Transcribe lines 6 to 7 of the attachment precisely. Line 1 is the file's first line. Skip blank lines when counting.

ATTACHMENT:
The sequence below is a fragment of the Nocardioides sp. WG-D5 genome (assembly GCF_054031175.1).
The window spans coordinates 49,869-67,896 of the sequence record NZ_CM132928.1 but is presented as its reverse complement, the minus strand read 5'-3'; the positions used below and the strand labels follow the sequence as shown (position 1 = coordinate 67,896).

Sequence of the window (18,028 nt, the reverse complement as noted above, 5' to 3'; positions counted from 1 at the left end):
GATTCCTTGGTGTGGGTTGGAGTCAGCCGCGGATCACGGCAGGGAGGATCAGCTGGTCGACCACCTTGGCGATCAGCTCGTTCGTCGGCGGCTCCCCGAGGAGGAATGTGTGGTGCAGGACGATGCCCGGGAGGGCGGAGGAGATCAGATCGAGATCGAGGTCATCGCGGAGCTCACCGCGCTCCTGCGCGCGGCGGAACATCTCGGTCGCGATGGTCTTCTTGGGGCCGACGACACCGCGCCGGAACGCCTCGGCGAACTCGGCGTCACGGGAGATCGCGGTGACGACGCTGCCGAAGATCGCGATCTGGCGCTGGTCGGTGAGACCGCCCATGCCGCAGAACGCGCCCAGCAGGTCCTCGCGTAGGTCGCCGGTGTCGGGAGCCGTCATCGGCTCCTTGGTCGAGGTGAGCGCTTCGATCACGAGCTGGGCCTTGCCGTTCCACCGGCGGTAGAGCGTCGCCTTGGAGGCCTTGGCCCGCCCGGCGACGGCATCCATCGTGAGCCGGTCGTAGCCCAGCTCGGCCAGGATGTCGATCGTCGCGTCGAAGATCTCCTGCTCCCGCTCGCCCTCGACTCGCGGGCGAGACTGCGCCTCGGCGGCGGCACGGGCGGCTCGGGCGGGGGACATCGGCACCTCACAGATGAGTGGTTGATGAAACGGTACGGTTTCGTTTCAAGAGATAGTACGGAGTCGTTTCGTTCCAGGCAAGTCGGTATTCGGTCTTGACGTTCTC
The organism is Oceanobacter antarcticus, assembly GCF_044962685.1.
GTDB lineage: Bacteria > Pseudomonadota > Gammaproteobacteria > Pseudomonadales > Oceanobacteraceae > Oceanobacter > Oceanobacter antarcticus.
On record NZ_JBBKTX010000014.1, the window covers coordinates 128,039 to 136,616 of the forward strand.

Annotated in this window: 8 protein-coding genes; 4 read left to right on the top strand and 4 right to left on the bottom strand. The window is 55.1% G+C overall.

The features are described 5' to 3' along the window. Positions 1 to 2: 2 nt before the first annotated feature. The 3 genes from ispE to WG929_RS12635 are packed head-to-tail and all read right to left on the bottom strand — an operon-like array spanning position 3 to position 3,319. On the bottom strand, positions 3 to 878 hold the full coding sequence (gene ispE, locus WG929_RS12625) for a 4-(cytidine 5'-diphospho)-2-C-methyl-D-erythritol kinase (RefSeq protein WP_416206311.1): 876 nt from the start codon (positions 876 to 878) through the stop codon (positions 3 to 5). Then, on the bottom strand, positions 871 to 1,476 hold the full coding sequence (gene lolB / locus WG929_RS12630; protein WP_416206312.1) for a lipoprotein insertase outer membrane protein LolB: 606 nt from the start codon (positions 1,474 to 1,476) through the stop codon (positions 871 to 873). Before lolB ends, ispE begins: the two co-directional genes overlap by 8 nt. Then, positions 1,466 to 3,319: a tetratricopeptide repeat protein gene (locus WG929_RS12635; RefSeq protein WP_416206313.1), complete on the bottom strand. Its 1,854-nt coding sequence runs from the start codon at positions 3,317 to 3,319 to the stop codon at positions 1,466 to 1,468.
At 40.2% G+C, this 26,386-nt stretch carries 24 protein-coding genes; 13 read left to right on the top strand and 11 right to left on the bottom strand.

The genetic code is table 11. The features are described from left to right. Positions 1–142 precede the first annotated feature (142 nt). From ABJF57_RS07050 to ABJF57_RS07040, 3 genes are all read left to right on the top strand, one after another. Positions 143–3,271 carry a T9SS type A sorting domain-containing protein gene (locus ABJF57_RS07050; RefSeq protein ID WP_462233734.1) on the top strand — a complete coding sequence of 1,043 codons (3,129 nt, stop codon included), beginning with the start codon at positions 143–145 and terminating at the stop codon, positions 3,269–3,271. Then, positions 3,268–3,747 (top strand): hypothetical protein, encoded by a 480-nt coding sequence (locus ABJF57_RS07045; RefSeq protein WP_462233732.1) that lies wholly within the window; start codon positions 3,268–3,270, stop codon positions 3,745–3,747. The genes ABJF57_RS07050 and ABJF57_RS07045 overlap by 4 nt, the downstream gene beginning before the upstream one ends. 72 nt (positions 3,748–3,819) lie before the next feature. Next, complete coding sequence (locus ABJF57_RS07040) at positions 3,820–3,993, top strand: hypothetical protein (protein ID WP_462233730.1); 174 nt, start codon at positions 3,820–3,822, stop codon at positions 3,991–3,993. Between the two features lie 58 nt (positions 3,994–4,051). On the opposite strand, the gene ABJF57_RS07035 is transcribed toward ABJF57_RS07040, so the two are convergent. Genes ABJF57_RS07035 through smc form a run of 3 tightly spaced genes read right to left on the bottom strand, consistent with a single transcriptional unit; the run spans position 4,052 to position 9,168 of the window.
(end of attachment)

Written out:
GTDB lineage: Bacteria > Pseudomonadota > Gammaproteobacteria > Pseudomonadales > Oceanobacteraceae > Oceanobacter > Oceanobacter antarcticus.
On record NZ_JBBKTX010000014.1, the window covers coordinates 128,039 to 136,616 of the forward strand.